"There was a feeling of complete outrage at the public meeting we held. Around 50 people showed up to it. Every single person there was completely opposed to having a lapdancing club in the middle of the community. I dont think people would have a major problem with the bar if it was just an ordinary bar or nightclub. The area does suffer from a huge lack of facilities for children though. For example the north inner city has the largest GAA stadium in the country, but no GAA club. There's very few spaces for children to run around. That site where Shooters is now (the proposed location of the club) used to be open wasteground. There's no reason why originally the site could have been made into an open parkland. If there was any way it could be designated a youth entertainment area, rather than an adult entertainment area, I think that would be ideal."
But there are already strip clubs in Dublin, for example on Leeson Street and Dame Street, and there's been no campaign against them. Stringfellow is also saying that he just wants to bring business into that end of town, creating employment and opening up a premises that was otherwise lying dormant. Maria feels that "Dame St and Leeson St are not residential areas for the most part, not in the same way that Parnell Street is. I dont think Stringfellows will have the overall effect of bringing business into the area either. People will end up shopping elsewhere because they feel intimidated. Personally I would prefer to see Stringfellow not come to Dublin at all. I dont think its appropriate that women should be objectified in any way. I do have to admit, as the mother of a young daughter who I hope to send to the local school, that I think the location is extremely inappropriate."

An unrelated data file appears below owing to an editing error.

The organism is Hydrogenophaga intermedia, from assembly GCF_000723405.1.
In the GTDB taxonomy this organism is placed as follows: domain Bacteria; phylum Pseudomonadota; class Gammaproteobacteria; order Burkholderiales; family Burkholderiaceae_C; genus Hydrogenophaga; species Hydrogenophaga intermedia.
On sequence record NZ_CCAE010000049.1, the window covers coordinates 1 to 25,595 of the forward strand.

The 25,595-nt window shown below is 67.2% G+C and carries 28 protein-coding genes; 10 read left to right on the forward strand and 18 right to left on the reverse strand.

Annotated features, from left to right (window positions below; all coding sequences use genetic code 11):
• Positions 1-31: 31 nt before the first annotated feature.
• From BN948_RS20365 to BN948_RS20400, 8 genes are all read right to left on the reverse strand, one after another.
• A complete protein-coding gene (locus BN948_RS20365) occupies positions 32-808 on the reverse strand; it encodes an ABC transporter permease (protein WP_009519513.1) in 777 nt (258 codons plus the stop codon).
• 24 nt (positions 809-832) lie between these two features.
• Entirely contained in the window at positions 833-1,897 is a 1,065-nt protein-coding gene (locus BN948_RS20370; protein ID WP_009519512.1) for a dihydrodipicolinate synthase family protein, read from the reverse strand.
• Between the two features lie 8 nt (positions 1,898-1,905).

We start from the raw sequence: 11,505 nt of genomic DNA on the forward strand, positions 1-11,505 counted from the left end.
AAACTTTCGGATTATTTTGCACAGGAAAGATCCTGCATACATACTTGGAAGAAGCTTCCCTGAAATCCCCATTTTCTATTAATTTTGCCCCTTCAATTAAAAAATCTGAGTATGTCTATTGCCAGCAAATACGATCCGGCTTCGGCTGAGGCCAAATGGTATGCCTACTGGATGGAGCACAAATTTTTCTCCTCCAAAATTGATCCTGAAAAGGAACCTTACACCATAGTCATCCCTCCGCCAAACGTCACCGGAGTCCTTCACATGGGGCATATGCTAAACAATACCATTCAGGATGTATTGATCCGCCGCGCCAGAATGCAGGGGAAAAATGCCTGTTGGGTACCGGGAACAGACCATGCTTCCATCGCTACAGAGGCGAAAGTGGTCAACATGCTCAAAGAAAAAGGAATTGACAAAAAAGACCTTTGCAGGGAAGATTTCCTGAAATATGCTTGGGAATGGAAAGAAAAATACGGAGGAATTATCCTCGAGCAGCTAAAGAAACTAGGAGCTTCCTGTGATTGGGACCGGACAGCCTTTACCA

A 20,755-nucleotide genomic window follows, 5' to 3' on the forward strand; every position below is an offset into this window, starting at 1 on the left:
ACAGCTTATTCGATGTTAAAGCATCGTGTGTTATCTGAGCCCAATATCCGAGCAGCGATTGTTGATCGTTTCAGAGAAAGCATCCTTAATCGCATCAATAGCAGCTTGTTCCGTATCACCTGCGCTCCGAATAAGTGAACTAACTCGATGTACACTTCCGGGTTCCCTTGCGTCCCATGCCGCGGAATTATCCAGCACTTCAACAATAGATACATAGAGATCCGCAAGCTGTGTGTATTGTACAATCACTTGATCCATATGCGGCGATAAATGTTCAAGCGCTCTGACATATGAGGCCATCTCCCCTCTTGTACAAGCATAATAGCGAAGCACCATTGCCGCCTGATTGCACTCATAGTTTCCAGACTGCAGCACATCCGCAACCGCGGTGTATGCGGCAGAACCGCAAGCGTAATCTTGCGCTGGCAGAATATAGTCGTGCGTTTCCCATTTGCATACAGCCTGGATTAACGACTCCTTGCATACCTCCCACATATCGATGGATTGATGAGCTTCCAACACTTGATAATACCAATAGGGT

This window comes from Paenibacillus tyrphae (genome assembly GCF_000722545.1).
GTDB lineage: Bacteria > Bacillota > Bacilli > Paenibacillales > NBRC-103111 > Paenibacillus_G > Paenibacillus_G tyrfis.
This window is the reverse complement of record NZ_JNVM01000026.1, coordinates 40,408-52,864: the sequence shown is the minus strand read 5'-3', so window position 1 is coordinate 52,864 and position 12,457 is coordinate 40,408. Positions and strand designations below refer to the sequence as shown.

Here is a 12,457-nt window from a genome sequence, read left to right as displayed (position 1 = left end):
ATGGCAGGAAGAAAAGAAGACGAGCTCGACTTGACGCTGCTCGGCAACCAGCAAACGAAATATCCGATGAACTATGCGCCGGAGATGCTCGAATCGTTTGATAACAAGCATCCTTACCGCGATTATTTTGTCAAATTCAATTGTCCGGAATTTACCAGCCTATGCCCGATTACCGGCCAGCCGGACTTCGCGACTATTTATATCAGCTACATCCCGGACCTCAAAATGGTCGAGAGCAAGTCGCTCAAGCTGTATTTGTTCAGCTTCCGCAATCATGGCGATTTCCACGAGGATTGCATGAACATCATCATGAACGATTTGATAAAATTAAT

There are to be further meetings held and leaflet drops in the vicinity of the proposed venue in the coming months. Maria is hopeful that the local residents efforts will be successful. Work has already begun on renovating the venue, and Stringfellows have already advertised looking for cashiers, chefs and bar workers - so it would appear that the campaign has an uphill struggle on their hands.